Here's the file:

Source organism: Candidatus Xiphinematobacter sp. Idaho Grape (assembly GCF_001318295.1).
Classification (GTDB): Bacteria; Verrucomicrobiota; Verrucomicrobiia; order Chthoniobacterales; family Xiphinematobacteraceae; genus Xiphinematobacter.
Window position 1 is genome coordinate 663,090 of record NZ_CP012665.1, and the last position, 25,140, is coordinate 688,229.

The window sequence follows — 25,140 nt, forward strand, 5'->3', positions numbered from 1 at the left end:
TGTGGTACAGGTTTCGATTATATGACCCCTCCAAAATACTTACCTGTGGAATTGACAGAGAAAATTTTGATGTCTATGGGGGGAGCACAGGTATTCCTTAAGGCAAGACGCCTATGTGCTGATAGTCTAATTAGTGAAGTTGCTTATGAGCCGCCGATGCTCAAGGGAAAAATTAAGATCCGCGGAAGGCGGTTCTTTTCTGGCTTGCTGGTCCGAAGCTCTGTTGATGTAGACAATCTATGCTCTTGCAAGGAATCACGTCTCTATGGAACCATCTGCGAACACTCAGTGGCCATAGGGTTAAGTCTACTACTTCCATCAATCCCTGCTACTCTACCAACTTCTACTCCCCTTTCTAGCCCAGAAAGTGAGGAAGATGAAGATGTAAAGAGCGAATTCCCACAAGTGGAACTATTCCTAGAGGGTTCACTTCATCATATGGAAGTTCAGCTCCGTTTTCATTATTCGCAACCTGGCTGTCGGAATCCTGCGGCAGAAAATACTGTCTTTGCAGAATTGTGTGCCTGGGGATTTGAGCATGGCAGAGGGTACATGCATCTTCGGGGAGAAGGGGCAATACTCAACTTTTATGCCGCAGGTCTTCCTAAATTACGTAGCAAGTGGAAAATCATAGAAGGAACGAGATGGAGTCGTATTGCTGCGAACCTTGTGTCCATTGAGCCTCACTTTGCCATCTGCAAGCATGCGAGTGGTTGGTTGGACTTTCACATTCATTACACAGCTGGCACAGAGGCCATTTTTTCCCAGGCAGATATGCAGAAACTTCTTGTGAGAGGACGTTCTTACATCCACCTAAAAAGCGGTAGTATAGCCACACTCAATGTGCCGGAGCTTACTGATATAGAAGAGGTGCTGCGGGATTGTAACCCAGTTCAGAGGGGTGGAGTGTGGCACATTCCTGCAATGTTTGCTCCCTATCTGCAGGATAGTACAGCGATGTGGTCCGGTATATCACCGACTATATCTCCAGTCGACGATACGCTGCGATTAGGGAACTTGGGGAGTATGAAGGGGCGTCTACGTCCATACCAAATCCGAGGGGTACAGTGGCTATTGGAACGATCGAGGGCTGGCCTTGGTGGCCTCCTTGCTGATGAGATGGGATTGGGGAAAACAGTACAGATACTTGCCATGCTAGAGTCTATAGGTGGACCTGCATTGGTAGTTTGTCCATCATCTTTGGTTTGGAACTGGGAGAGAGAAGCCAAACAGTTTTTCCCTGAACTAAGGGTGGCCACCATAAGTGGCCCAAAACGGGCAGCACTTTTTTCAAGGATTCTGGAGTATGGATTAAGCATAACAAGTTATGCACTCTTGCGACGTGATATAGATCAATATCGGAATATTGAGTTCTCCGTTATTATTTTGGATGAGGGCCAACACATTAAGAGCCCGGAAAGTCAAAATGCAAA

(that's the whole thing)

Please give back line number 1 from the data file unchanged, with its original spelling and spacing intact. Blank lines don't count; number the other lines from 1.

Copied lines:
Source organism: Candidatus Xiphinematobacter sp. Idaho Grape (assembly GCF_001318295.1).